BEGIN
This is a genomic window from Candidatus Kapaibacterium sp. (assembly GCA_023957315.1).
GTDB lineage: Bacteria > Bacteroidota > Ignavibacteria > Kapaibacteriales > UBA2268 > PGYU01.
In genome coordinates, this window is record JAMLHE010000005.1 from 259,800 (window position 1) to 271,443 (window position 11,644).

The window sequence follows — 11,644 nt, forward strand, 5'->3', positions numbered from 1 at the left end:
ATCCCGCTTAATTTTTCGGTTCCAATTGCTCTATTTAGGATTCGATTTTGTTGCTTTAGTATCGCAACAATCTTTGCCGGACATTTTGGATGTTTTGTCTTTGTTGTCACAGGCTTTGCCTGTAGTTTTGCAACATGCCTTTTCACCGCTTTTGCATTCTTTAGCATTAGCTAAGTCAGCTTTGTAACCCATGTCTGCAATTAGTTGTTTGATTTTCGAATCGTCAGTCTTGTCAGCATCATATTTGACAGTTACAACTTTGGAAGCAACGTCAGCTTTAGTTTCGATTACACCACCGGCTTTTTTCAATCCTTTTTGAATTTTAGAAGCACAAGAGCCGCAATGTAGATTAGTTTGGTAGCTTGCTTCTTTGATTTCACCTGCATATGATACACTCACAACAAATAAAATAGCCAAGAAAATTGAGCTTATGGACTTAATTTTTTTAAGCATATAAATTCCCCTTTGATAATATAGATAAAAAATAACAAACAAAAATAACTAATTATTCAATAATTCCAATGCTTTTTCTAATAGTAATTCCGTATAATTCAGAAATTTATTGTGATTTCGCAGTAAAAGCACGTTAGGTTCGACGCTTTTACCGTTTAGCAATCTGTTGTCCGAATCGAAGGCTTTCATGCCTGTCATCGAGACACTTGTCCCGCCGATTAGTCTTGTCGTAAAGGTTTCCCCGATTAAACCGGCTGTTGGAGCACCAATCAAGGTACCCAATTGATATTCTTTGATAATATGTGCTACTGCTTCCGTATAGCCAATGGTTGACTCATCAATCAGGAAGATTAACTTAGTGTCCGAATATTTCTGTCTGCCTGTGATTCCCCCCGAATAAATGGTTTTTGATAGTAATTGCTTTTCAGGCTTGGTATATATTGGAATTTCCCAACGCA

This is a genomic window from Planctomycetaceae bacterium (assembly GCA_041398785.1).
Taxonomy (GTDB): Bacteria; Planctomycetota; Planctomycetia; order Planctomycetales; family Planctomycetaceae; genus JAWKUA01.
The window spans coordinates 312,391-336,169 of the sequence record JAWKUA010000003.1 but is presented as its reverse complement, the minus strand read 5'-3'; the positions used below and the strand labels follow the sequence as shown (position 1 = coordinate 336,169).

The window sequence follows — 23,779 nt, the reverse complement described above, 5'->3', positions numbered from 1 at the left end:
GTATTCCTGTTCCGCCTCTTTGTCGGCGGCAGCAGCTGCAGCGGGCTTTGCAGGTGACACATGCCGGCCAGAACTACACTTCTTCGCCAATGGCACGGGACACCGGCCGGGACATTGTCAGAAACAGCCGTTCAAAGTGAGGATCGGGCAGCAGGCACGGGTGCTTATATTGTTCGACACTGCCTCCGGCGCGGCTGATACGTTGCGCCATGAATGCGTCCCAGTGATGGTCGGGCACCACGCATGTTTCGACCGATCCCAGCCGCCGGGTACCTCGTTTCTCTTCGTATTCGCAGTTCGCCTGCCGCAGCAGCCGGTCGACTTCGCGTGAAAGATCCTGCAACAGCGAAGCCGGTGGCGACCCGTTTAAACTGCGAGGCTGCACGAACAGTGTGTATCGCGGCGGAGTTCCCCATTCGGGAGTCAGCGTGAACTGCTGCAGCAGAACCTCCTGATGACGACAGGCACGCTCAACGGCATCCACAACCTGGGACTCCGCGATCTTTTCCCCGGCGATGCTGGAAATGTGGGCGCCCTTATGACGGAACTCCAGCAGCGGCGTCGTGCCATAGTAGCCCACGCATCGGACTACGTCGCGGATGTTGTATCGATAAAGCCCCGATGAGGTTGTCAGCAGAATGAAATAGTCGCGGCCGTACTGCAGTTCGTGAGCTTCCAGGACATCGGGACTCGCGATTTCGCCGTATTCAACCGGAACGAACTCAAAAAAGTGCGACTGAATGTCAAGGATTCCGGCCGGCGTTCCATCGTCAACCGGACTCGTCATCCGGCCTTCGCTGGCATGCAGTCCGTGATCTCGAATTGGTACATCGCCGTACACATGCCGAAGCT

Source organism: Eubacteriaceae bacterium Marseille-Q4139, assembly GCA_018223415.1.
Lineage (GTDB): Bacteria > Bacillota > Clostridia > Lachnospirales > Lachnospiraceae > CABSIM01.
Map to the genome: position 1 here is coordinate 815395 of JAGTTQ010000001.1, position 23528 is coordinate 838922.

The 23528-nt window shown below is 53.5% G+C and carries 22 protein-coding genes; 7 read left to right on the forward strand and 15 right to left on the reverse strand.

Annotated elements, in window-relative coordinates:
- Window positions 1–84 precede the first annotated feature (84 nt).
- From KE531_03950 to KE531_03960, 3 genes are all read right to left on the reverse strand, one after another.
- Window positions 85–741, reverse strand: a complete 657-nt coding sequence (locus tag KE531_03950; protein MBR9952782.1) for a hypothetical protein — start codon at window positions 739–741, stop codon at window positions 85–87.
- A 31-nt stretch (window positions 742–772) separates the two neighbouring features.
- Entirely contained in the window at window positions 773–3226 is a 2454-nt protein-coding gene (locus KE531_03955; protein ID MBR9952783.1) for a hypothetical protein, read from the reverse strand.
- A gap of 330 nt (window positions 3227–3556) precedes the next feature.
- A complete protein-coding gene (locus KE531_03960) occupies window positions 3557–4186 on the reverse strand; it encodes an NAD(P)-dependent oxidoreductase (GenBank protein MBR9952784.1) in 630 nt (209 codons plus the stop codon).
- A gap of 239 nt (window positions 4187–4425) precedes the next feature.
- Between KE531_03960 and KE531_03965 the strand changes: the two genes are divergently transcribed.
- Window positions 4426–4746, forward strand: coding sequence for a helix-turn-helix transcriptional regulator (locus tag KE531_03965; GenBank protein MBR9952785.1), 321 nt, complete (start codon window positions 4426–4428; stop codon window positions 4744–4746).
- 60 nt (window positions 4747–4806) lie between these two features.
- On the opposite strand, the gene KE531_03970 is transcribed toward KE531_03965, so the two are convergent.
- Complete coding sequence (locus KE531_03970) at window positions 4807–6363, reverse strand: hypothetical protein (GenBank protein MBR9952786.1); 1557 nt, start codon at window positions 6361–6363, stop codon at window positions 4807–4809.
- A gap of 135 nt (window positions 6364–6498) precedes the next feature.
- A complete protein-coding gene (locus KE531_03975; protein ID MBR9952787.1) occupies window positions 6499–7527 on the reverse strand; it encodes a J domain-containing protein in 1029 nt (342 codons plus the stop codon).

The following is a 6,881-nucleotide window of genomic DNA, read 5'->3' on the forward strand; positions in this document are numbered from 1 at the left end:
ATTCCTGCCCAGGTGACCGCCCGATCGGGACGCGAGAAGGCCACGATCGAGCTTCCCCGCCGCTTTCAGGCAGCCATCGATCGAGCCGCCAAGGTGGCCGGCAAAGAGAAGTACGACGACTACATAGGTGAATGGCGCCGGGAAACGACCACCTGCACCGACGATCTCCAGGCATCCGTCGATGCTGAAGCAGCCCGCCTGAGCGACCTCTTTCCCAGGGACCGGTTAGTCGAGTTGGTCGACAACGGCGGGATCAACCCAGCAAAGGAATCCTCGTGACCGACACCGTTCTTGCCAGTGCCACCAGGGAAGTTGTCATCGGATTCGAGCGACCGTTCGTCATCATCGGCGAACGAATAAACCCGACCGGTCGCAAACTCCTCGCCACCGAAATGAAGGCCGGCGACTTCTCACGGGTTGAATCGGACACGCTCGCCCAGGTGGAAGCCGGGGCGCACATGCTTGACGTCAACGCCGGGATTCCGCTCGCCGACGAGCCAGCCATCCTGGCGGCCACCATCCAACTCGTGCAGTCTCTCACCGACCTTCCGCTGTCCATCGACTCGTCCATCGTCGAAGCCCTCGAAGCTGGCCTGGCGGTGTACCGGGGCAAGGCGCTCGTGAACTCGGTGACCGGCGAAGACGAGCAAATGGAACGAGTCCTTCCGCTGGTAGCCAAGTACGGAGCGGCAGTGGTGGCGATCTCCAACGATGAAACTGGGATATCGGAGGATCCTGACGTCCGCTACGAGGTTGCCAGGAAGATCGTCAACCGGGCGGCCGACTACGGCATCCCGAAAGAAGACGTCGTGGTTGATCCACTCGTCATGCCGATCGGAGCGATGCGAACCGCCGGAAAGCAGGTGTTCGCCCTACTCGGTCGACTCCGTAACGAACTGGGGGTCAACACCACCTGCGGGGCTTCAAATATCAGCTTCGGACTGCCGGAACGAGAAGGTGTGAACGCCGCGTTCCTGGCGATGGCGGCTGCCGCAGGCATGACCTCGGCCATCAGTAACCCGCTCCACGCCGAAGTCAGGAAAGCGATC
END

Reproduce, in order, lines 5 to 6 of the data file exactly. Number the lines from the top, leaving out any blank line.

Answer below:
ATCCCGCTTAATTTTTCGGTTCCAATTGCTCTATTTAGGATTCGATTTTGTTGCTTTAGTATCGCAACAATCTTTGCCGGACATTTTGGATGTTTTGTCTTTGTTGTCACAGGCTTTGCCTGTAGTTTTGCAACATGCCTTTTCACCGCTTTTGCATTCTTTAGCATTAGCTAAGTCAGCTTTGTAACCCATGTCTGCAATTAGTTGTTTGATTTTCGAATCGTCAGTCTTGTCAGCATCATATTTGACAGTTACAACTTTGGAAGCAACGTCAGCTTTAGTTTCGATTACACCACCGGCTTTTTTCAATCCTTTTTGAATTTTAGAAGCACAAGAGCCGCAATGTAGATTAGTTTGGTAGCTTGCTTCTTTGATTTCACCTGCATATGATACACTCACAACAAATAAAATAGCCAAGAAAATTGAGCTTATGGACTTAATTTTTTTAAGCATATAAATTCCCCTTTGATAATATAGATAAAAAATAACAAACAAAAATAACTAATTATTCAATAATTCCAATGCTTTTTCTAATAGTAATTCCGTATAATTCAGAAATTTATTGTGATTTCGCAGTAAAAGCACGTTAGGTTCGACGCTTTTACCGTTTAGCAATCTGTTGTCCGAATCGAAGGCTTTCATGCCTGTCATCGAGACACTTGTCCCGCCGATTAGTCTTGTCGTAAAGGTTTCCCCGATTAAACCGGCTGTTGGAGCACCAATCAAGGTACCCAATTGATATTCTTTGATAATATGTGCTACTGCTTCCGTATAGCCAATGGTTGACTCATCAATCAGGAAGATTAACTTAGTGTCCGAATATTTCTGTCTGCCTGTGATTCCCCCCGAATAAATGGTTTTTGATAGTAATTGCTTTTCAGGCTTGGTATATATTGGAATTTCCCAACGCA

This is a genomic window from Planctomycetaceae bacterium (assembly GCA_041398785.1).